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Vaughan politicians vow to keep Spadina subway extension on track
March 11, 2015
By Adam Martin-Robbins

Toronto Mayor John Tory mused last week - following reports the Spadina subway extension to Vaughan could run as much as $400 million over budget - that perhaps the red rocket could initially run only as far as York University. But that’s a non-starter for local politicians.

Transportation Minister and Vaughan MPP Steven Del Duca has repeatedly said he expects the subway to run all the way to York Region, as promised by the TTC when the province invested $870 million into the $2.5 billion project.

“I think it’s very important that we get this project back on track, keep it on track,” Del Duca told media at Queen’s Park Monday. “The province has made an investment of roughly $870 million. That’s a significant investment and part and parcel of that investment is to ensure that this project is completed, which includes running up to York University and through York University into York Region. So we will continue to work with the TTC, the City of Toronto, and all of our other partners to make sure that the project gets delivered.”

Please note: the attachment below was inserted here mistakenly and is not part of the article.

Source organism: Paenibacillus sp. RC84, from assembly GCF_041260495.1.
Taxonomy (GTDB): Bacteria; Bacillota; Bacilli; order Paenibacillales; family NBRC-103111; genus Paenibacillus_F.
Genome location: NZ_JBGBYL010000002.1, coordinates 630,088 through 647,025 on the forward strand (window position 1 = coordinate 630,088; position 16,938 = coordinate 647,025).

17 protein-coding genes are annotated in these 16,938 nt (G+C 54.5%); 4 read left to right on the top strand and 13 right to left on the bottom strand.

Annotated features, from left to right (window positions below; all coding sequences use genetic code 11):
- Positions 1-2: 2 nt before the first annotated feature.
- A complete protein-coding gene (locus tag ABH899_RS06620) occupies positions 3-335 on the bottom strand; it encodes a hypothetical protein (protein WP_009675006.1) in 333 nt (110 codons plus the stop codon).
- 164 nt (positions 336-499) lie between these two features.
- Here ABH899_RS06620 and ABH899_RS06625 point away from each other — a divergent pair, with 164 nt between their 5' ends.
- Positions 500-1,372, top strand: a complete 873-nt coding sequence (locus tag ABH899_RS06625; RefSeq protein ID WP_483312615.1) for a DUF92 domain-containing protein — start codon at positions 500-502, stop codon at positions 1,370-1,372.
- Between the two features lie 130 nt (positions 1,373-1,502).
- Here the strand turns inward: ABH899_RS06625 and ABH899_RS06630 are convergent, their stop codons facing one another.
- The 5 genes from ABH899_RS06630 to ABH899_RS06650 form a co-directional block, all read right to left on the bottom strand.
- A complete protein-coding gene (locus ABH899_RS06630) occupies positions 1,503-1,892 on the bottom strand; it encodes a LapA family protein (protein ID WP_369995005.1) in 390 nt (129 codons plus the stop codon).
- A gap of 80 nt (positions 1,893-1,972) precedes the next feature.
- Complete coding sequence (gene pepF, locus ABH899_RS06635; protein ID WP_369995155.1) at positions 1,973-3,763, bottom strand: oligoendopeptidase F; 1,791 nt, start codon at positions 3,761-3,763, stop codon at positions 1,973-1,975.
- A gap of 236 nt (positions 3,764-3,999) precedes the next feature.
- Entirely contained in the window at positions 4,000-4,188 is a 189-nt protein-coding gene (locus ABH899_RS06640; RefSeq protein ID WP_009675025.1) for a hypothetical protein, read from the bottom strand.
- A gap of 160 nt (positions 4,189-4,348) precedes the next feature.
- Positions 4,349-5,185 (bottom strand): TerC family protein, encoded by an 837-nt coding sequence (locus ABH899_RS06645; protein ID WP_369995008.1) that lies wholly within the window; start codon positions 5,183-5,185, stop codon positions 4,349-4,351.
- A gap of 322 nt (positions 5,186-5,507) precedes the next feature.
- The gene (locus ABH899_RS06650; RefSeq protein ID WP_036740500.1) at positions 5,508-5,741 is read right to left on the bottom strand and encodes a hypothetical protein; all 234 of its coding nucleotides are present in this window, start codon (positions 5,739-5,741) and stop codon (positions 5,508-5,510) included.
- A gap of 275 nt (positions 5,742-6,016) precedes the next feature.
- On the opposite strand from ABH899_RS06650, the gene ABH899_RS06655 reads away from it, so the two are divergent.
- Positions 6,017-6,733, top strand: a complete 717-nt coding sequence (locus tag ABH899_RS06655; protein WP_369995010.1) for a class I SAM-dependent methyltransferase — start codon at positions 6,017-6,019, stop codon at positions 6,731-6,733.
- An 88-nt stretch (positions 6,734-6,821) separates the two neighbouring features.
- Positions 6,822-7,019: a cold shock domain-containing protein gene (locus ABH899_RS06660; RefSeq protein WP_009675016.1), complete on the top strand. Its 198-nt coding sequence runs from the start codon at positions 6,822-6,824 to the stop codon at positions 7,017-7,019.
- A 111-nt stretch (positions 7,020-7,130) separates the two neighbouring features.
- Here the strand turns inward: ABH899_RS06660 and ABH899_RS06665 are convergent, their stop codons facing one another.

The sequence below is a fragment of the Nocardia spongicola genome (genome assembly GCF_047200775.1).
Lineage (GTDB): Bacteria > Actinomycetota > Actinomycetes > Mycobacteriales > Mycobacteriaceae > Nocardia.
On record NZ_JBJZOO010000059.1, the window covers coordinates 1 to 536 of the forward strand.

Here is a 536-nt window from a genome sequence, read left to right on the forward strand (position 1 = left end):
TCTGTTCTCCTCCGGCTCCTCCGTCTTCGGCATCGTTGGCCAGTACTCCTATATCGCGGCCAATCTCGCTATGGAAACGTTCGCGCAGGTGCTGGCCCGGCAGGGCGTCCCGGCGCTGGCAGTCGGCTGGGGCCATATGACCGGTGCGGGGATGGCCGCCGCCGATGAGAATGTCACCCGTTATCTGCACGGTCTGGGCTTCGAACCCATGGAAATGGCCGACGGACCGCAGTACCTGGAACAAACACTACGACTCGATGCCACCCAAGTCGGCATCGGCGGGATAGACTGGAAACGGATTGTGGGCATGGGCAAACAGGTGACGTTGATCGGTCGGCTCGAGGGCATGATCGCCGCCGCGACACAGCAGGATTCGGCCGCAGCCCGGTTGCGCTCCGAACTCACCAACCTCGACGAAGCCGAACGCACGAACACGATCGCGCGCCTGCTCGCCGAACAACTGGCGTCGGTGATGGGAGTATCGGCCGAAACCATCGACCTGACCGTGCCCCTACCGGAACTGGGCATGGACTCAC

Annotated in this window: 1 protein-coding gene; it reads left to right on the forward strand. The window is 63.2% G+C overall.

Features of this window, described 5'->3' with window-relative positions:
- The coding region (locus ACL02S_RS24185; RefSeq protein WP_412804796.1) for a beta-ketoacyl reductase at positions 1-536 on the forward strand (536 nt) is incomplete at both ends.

Mayor Maurizio Bevilacqua echoed those comments in an interview Wednesday morning.

“When we started this project, working in partnership, the rules of engagement were very clear: The subway was going to go up to the Vaughan Metropolitan Centre. I don’t see any reason why that needs to be changed,” he said. “I’m with the minister of transportation when he says that the work should continue as scheduled and every measure should be taken to expedite the conclusion of this project.

“We’re building a downtown core that is anchored to the subway. Public investments have been made from the region, from the province, from the federal government. And, as with any project, we all share in the benefits and risks.”

Announced in March 2006, the subway was supposed to open this fall. Now 2017 appears more likely.

Media outlets reported last week that the 8.6-kilometre, six-stop addition - which was originally expected to cost $1.5 billion and later ballooned to $2.5 billion - is “hundreds of millions” more expensive.

The TTC is expected to report to its board March 26 on potential opening dates and cost implications.

The exact amount it will cost to complete the extension hinges on what options are chosen.

The project has suffered setbacks almost since work began in 2010.

Construction started 16 months late due to funding problems, then was further delayed by issues tunnelling under York University and two exceptionally harsh winters.

Work was stopped at York for about six months following the 2011 death of construction worker Kyle Knox.

There have also been multiple issues with contractors and sub-contractors leading to myriad legal claims.

The Spadina subway extension is projected to add 30 million more trips annually to the TTC by 2021.